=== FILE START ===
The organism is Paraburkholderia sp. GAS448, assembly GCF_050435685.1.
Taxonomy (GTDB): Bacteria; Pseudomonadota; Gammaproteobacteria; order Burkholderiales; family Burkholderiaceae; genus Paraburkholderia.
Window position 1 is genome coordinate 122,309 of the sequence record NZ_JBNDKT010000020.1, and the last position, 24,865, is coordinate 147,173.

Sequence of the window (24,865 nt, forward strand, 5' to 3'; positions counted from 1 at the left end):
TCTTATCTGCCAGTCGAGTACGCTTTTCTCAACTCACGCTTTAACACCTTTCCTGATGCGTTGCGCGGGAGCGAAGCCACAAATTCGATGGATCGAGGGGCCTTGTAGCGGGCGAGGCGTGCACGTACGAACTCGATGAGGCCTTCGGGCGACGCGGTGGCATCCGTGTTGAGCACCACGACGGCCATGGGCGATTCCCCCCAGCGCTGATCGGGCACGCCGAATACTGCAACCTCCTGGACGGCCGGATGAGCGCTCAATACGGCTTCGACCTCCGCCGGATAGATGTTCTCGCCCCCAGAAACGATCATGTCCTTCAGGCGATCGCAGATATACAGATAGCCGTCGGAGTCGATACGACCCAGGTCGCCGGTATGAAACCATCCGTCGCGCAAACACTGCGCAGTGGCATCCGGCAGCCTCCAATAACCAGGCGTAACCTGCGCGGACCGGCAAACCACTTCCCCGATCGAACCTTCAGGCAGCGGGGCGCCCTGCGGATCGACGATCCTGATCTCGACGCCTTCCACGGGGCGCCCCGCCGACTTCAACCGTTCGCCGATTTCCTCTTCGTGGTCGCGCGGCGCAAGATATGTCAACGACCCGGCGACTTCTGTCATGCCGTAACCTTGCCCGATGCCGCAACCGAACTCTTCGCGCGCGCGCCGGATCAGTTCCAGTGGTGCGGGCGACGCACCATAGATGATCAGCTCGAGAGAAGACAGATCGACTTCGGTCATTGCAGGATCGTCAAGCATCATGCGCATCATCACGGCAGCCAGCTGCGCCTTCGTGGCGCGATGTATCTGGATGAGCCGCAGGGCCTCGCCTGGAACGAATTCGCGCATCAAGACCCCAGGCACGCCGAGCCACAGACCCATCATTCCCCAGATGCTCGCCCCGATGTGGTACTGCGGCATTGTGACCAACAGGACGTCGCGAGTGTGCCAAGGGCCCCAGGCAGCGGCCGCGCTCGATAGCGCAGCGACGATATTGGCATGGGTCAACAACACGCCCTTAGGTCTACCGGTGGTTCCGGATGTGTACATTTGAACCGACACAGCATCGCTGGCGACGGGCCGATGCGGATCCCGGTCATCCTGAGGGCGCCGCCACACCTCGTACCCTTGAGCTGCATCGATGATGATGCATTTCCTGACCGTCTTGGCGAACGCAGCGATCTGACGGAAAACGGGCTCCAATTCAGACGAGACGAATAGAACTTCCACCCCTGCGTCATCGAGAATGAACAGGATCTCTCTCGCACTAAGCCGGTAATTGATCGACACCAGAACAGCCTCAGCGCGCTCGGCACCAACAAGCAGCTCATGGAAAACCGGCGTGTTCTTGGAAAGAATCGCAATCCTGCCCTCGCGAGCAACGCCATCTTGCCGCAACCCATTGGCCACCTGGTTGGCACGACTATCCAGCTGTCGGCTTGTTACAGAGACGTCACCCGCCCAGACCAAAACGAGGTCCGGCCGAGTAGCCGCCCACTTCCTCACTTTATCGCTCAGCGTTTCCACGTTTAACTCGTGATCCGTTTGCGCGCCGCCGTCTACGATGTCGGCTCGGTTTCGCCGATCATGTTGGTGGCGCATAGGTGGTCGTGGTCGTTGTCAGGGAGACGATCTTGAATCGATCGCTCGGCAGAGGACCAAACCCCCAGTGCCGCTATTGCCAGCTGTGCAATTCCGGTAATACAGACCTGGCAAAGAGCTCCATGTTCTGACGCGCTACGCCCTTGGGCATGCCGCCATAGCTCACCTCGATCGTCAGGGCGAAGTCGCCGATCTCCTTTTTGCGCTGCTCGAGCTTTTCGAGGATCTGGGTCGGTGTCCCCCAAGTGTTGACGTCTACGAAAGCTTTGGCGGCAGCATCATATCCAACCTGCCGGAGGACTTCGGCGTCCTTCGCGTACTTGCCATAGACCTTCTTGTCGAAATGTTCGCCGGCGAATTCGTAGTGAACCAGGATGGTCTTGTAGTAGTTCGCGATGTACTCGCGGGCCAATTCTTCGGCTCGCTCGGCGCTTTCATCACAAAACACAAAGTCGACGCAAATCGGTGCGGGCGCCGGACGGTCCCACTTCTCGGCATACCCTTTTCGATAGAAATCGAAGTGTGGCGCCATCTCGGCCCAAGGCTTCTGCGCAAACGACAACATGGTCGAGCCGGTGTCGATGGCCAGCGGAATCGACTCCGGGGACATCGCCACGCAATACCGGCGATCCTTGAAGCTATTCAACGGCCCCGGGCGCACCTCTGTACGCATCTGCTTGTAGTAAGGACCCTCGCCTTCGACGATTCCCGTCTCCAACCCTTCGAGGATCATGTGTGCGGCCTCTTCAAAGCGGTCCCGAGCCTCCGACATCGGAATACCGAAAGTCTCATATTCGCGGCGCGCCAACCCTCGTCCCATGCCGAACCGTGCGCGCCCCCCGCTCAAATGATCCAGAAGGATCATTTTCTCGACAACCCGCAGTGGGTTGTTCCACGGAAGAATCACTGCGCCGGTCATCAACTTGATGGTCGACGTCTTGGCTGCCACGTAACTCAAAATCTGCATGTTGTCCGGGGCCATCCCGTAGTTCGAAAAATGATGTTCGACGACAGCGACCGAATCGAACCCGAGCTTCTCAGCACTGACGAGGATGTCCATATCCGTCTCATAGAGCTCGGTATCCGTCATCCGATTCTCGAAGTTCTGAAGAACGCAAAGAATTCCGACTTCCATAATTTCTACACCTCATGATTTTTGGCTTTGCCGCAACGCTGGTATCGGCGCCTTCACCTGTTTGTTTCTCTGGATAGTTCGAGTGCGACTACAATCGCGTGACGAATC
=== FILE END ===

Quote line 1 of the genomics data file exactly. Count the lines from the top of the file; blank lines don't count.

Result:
The organism is Paraburkholderia sp. GAS448, assembly GCF_050435685.1.